A place of hope and challenges


FOR EIGHT years, the YWCA Vocational Training Opportunity Centre (VTOC) comes alive by 8am from Mondays to Fridays. 

Aged 16 and above, the participants are selected for the VTOC programme conducted by the YWCA with the aim of providing skills training to economically disadvantaged young women and girls in Malaysia.  

Culinary andBakery classstudents makinga meal out ofchicken.

The programme is divided into four courses - Computer, Secretarial & Basic Accounting, Kindergarten Teacher's Training, Sewing and Tailoring, and Culinary and Bakery.  

“These girls would be able to benefit from the vocational training that we provide,” said VTOC chairman Julie Yeoh.  

“We feel it is essential to equip them with the necessary basic skills so they can make something of themselves in spite of their backgrounds.” 

When the programme was first launched in 1998, the teachers - all volunteers - had only determination, faith and the financial support of a few generous souls to go by.  

From some 40 girls spread out over three courses in the early days (the Culinary and Bakery course only commenced in 2004), this year saw an enrolment of about 100 girls from all over the country.  

A volunteerteaching theparticipantssewing skills.

“We're hoping for about 90 graduates,” said an optimistic Yeoh. 

While the girls change year after year, the same challenges remain.  

Operation costs, for instance, now touch the RM40,000 mark per month, alleviated only by the generosity of the Kuok Foundation and the Malaysian Community & Education Foundation, various individual donors, as well as rental of some of the rooms at the VTOC.  

“We provide lodging, food and training, and given the background of the women, our expenses are hardly reimbursed,” said Yeoh.  

Then there is also the social baggage each girl brings with her and the lack of motivation.  

Yeoh… ‘it is essential to equip thegirls with the necessary basic skills'

“Because they don't see a future, they don't see the need to improve themselves so we bring in people to give them motivational talks.  

“And if the girls make things too difficult, we have no choice but to send them back,” she said, adding that 10 girls have been expelled from the current batch.  

But there is hope yet, because many of them take their courses seriously, like Sewing and Tailoring student Kartini Murad.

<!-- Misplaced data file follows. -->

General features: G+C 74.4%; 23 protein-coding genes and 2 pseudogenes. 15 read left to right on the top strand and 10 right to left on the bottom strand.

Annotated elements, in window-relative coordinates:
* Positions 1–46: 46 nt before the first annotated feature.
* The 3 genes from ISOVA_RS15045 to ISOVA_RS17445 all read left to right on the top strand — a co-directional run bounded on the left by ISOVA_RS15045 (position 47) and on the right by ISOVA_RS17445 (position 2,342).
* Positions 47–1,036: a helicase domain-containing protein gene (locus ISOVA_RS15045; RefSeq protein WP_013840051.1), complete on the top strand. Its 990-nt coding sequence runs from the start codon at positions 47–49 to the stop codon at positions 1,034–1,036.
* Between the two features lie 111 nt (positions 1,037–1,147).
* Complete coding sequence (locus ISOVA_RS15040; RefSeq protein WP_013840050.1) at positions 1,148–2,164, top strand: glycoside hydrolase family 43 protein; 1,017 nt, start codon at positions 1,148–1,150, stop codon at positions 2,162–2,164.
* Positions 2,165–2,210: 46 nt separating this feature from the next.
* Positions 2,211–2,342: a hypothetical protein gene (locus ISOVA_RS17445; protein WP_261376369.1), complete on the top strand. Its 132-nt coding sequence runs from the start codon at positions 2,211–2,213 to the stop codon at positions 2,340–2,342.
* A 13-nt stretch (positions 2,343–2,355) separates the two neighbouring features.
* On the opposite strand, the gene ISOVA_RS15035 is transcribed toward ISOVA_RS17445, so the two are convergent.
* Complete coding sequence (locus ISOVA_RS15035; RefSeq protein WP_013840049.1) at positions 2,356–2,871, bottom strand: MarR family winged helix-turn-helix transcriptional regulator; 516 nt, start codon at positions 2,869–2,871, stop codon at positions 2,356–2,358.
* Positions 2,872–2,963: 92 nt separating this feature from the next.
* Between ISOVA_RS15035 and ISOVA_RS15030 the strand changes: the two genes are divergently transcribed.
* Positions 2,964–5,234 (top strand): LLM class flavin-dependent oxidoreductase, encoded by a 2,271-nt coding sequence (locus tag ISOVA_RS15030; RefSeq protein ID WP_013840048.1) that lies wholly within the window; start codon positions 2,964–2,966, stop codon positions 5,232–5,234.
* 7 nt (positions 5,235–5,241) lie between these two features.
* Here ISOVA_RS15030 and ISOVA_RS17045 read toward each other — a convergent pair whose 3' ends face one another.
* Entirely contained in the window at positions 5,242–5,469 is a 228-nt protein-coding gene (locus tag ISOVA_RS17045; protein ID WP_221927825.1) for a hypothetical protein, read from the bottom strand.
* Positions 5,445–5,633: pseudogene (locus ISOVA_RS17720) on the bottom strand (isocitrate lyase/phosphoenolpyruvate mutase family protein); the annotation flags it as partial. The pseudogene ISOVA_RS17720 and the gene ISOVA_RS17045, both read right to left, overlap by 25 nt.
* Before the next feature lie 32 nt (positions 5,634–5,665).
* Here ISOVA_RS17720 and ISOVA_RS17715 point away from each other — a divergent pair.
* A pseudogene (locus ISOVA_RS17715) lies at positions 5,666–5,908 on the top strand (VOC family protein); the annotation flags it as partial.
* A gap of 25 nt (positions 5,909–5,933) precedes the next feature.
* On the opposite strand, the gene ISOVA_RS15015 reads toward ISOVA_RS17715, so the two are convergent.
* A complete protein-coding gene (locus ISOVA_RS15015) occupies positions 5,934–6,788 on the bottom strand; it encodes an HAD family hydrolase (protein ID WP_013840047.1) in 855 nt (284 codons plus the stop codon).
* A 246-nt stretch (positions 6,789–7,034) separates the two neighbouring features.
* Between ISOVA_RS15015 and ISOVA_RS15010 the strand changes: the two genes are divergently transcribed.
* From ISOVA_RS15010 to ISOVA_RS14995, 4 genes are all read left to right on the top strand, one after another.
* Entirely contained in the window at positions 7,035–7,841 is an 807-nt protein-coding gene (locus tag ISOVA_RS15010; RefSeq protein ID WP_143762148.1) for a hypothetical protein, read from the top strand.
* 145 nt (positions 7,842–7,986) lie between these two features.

“I think the syllabus is quite adequate, and the accommodation and facilitators are good,” said the 27-year-old former factory worker from Batang Kali.  

“I have learnt how to sew quite a few things including clothes and cushion covers and do patchwork. I look forward to using what I have learnt here to set up my own shop someday,” she said.  

Despite the mechanics of the programme already in place, the perennial problem faced by the VTOC remains the shortage of volunteers. Even the 30-odd helpers (including staff and volunteers) are insufficient.  

“We need more volunteers, particularly for our reading programme which we started two years ago to help the students converse and read in English. The girls have a very poor command of the language,” said Yeoh. 

Some RM5,000 has been spent on books covering a wide spectrum of subjects that appeal to the students. 

Reading classes are conducted twice a week.  

“Currently, the ratio is one teacher to five or even eight students. The ideal ratio would be one teacher to two students in order for the reading programme to be effective,” said Yeoh, adding that the in-house reading syllabus is divided into five levels. 

Yeoh is extremely grateful to her volunteers - all of whom have a genuine desire to see the students make something of themselves in the world. 

“These girls really need help in communicating,” said Christabel Lee, a volunteer who has been conducting a class of 12 since April. 

“They must be prepared to meet what’s out there, so I am doing my part in imparting my knowledge and skills to them.” 

Lee teaches the girls how to answer calls, greet customers and present themselves. And, while the task is trying, Lee finds motivation in the girls’ aptitude to learn.  

Sisters Vasanthi and Chandra Jaganathan, both volunteers for two years, feel that there are students who are interested in improving their English, but not enough people to guide them. 

“That’s where we step in and do what we can. What’s going to happen when they go out in the world but cannot communicate?” said Vasanthi. 

“We have children of our own, and if they were in these girls’ shoes, we would want someone to help them, too.” 

While Lee works on a classroom format, the sisters prefer to work with the students individually.  

“Each person has her own needs and weaknesses, some can’t even read at all,” said Chandra.  

“We really need more volunteers because we are taking too many classes. This makes the ratio too huge, and this makes the class lose its focus and less effective.” 

Nonetheless, in the face of such challenges, the team remain hopeful.  

“Many times we feel discouraged, but then we pray on it. And when we see the girls graduate and find employment, that really makes it all worth it.” 

For details on donations, sponsorship and to volunteer, contact 03-2026 7753. 

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